On most sculptures and living people, the jugular vein is not normally visible. Yet in the Renaissance master's work — pictured, on display in the Galleria dell'Accademia di Firenze in Italy — the vein is swollen and visible above David's collarbone

On most sculptures and living people, the jugular vein is not normally visible. Yet in the Renaissance master’s work — pictured, on display in the Galleria dell’Accademia di Firenze in Italy — the vein is swollen and visible above David’s collarbone

In a young man in his physical prime like David, a swollen jugular would only occur temporarily when in a state of excitation — such as the biblical hero might have experienced prior to fighting the giant Goliath. Pictured, a victorious David lifts the severed head of Goliath in this 1899 painting by Josephine Pollard

In a young man in his physical prime like David, a swollen jugular would only occur temporarily when in a state of excitation — such as the biblical hero might have experienced prior to fighting the giant Goliath. Pictured, a victorious David lifts the severed head of Goliath in this 1899 painting by Josephine Pollard

David is not the only one of Michelangelo’s work to feature a swollen jugular vein, however.

The same anatomical detail can be spotted on the artist’s sculpture of Moses that was commissioned by Pope Julius II in 1505 to reside at the latter’s tomb. 

In the work, Moses is depicted as having just returned from Mount Sinai after receiving the Ten Commandments — to find the Israelites worshipping the false idol of the golden calf.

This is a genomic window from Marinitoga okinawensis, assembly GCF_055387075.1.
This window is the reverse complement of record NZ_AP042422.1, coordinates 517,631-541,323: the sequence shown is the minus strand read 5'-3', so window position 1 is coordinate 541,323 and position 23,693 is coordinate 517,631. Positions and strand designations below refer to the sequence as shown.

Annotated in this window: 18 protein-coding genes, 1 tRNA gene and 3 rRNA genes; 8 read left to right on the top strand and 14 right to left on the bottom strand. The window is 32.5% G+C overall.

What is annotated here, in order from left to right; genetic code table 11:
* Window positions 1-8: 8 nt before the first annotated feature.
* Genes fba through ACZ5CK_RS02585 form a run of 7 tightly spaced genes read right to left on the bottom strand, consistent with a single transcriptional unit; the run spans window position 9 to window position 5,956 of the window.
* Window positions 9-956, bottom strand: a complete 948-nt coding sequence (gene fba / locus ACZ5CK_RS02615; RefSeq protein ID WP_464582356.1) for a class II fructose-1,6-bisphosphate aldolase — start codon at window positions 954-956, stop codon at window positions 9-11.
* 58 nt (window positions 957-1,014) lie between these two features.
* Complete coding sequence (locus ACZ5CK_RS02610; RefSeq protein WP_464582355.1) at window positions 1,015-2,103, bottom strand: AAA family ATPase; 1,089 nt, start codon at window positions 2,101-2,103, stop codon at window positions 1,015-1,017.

The prophet’s restrained anger is also visible in the sculpture’s glaring expression and tensed left arm — a portrayal, as Sigmund Freud described it, of ‘frozen wrath and […] pain mingled with contempt.’

As Dr Gelfman notes in his paper, most observers would ‘agree that the sitting Moses is thought to be in an excited state.’

In contrast, the jugular vein of the recently deceased Jesus depicted in Michelangelo’s Pietà (‘The Pity’) — which resides in St. Peter’s Basilica in the Vatican City — is appropriately not visible.

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A swollen jugular can be spotted on the artist's sculpture of Moses (pictured), in which the biblical prophet is depicted as having just returned from Mount Sinai after receiving the Ten Commandments — to find the Israelites worshipping the false idol of the golden calf

A swollen jugular can be spotted on the artist's sculpture of Moses (seen here in a 3D reconstruction), in which the biblical prophet is depicted as having just returned from Mount Sinai after receiving the Ten Commandments — to find the Israelites worshipping the false idol of the golden calf

A swollen jugular can be spotted on the artist’s sculpture of Moses (left — although such is more clearly visible in the 3D reconstruction shown on the right), in which the biblical prophet is depicted as having just returned from Mount Sinai after receiving the Ten Commandments — to find the Israelites worshipping the false idol of the golden calf

In contrast to those on Michelangelo's David and Moses, the jugular vein of the recently deceased Jesus depicted in the sculptor's Pietà ('The Pity') — which resides in St. Peter's Basilica in the Vatican City — is appropriately not visible